24. Mark KnopflerTracker

Probably the most relaxed record Knopfler has ever released. His storytelling is immaculate, as ever, and the quiet confines give him a chance to let the songs breathe. It’s no towering work of genius, like his peaks in the Dire Straits days, nor is it a bold entry into the annals of blues or folk, like some of his other solo works. But for all its lack of pretensions, I find myself drawn back more and more, luxuriating in the sound of an old master comfortable in his environs.

Highlights: River Towns, Laughs and Jokes and Drinks and Smokes, Beryl, Basil

23. InventionsMaze of Woods

Inventions is a joint project between Matthew Cooper from Eluvium and Mark Smith from Explosions in the Sky, and it absolutely delivers on the premise. But it’s not simply a combination. In the collaboration, they find new echoes in both of their sounds, and offer something darker, more twisted, but also more beautiful for all of its strange perturbations. Not quite electronica, but not quite anything else, either. The closest analogue I can think of is 65daysofstatic, but even that doesn’t quite match up. Maybe if 65daysofstatic was covering Stars of the Lid.

Highlights: Wolfkids, Springworlds, Slow Breathing Circuit

22. John MorelandHigh on Tulsa Heat

Moreland embodies the quiet wisdom of the world-weary, the voice of a generation who has grown up doubting whether this world really has that much to offer them, but still insists on finding reasons to care. He’s a Townes Van Zandt for the 21st century, not quite as mercurial in his genius, but equally capable of finding just the right pitch, just the right lyric, just the right catch in his voice to make everything right true. By far the biggest weakness of the album, however, is in the production. Moreland is at his best solo, just voice and guitar and audience, but the effort to transform these songs into full arrangements doesn’t quite stick. The percussion, in particular, is heavy-handed to the point of distraction. There is more than enough quality here to make me set those concerns aside, but I’d love to hear him slightly more unfiltered.

Highlights: American Flags in Black & White, Cleveland County Blues, High on Tulsa Heat, White Flag

21. Vanessa CarltonLiberman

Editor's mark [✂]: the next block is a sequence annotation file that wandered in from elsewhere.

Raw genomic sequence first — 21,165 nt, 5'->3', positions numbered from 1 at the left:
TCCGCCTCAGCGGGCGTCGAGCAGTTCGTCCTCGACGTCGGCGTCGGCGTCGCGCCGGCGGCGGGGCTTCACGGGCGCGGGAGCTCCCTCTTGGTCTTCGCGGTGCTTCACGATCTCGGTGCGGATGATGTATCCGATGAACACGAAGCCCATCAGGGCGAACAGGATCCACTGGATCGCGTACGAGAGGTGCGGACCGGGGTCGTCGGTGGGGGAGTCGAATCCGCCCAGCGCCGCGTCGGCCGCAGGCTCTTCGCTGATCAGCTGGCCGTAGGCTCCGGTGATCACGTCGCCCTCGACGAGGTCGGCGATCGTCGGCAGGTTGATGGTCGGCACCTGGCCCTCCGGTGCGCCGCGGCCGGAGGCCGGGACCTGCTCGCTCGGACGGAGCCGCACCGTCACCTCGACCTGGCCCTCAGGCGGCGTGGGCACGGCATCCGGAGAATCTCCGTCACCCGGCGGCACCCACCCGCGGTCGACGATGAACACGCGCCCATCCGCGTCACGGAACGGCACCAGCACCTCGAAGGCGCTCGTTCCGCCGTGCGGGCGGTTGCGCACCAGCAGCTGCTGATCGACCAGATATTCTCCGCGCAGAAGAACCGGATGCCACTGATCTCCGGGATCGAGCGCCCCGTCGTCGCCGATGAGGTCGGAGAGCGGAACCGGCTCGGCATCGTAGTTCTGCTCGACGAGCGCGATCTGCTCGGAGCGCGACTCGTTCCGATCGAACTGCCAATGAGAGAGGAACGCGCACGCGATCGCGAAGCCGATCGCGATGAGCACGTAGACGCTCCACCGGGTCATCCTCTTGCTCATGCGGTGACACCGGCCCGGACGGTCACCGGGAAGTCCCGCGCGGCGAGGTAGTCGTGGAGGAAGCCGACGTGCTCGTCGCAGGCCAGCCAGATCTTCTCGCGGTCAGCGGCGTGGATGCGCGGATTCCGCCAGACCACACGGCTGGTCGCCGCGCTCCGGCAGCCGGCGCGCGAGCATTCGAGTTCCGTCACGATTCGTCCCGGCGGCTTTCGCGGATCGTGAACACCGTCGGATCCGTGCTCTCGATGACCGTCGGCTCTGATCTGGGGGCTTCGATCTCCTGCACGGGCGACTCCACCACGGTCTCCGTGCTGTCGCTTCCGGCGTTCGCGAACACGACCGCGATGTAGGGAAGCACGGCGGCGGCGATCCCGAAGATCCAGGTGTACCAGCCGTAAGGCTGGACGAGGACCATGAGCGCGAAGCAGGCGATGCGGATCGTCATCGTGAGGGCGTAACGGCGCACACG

Yes, that Vanessa Carlton. And yes, it’s a great album. You can hear just enough of the melodic sensibilities that made A Thousand Miles such a huge success, but while that song evoked bright colors and bleached sunscapes, this record is a study in the many shades of gray. But for all that, it retains a strong emotional core. Listening to it, I find myself transported to the Yorkshire moors of Wuthering Heights, walking amidst a grim and rocky land, full of doubt and wonder.

Highlights: Nothing Where Something Used To Be, Willows, Blue Pool, River

20. Floating PointsElaenia

A bewitching hybrid of jazz, electronica, post-rock, and funk. It’s endlessly provocative, with strange twists and turns to delight and surprise, with a hint of the improvisational spirit drawn from its jazz roots. But each movement necessitates a counter-turn, which resolves and then settles the senses. At least until the finale, where Peroration Six throws all constraints aside and simply rises, rises, rises, until like Icarus it all suddenly crashes without warning.

Highlights: Silhouettes (I, II & III), Peroration Six, For Marmish, Nespole

19. Say Lou LouLucid Dreaming

I’ve been eagerly awaiting this record for a couple years, ever since I first heard Julian and went out of my mind with how perfect it is. And each new track only heightened my excitement. However, it turns out that they perfectly identified all the best songs, and released them as singles, so when the album actually dropped and I finally heard the remainders I was…a little underwhelmed. Still, there are no BAD songs here, by any stretch. So while it doesn’t live up to the promise, there’s still plenty of new material to enjoy.

Highlights: Julian, Everything We Touch, and Beloved (the three previously released songs) are by far the best. But apart from those, you also won’t go wrong with Nothing But a Heartbeat, Hard for a Man, or Glitter

18. Modest MouseStrangers to Ourselves

I’ve resigned myself to the fact that MY Modest Mouse is fifteen years in the rearview mirror and is never coming back again. It’s been tough to let that band go, and to not judge the newer iteration of Isaac and company through the lens of nostalgia, but I think I’m just about ready to welcome the band back into my life as a new entity. Strangers to Ourselves isn’t a perfect album by any stretch. Many of the songs simply don’t work, there’s a ton of bloat, and even some of the good songs feel compressed to the point of asphyxiation. But in spite of those concerns, I find quite a lot to love here.

Highlights: Lampshades on Fire is a glorious stomper of a song, The Ground Walks, With Time In A Box is a barn-burner, and Ansel perfectly conveys the impossibility of fully understanding the meaning of loss.

17. Radical DadsUniversal Coolers